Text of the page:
Thursday, December 8, 2011
Scientists Discover Some Keys to Human Brain Evolution
The questions surrounding why and how the human brain has evolved over the past six million years as compared to other primates in the evolutionary timeline have been central in the discussions of human origins research for many years. When and how did this happen? Some possible clues may have emerged as a result of new research by an international team of scientists in China and Germany, suggesting that changes in the activity levels of certain genes of the human brain during brain development may have been the cause, and that these changes were controlled by key regulatory molecules called microRNAs.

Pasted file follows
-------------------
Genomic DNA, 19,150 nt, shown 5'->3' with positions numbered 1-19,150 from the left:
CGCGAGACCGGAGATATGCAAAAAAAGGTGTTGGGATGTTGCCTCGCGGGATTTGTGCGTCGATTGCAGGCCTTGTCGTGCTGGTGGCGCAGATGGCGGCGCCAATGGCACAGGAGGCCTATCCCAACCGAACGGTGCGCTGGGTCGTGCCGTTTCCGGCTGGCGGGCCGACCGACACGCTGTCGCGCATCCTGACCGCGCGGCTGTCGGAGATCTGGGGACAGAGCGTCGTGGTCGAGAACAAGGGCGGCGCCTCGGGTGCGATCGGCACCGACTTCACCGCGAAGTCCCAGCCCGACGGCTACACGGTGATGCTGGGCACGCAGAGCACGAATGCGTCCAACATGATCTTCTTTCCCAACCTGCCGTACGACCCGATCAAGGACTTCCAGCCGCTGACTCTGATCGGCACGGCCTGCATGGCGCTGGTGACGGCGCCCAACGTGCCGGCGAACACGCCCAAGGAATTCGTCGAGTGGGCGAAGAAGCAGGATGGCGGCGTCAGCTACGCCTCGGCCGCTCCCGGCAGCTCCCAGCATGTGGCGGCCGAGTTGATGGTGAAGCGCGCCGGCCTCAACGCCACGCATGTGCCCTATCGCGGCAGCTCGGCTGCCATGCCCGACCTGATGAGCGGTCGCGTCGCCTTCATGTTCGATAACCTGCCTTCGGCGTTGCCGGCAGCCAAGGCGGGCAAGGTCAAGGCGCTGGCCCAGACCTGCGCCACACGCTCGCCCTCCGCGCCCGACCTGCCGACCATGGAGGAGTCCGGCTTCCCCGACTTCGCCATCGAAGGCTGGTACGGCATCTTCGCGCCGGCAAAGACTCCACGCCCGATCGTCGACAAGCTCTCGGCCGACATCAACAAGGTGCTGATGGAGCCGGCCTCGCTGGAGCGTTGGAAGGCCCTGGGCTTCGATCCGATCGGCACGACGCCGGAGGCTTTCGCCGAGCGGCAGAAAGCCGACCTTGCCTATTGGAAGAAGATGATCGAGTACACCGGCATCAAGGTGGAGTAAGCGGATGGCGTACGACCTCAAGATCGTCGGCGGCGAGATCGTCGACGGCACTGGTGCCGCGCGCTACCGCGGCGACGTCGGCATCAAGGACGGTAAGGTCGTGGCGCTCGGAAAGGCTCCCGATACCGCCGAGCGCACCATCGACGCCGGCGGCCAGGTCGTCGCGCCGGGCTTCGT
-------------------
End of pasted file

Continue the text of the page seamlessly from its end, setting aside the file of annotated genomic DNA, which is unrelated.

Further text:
As reported in the open-access journal PLoS Biology, the researchers analyzed brain genetic activity in humans, chimpanzees and macaques across their lifetimes, beginning with newborns. They targeted two key brain regions: the cerebellum, which controls movement, and the prefrontal cortex, which plays a major role in cognitive behavior, such as abstract thought, innovation and social interaction. What they found was that the human gene activity displayed a markedly different pattern during individual life-time human brain development from that of chimpanzee and macaque primate counterparts. Moreover, the distinquishing patterns were most pronounced in the prefrontal cortex, where, for example, genes showing the human-specific changes were four times as numerous as those showing the chimpanzee-specific changes. Many of the genes showing the human-specific patterns were identified as having neural functions, suggesting a connection to cognitive development.
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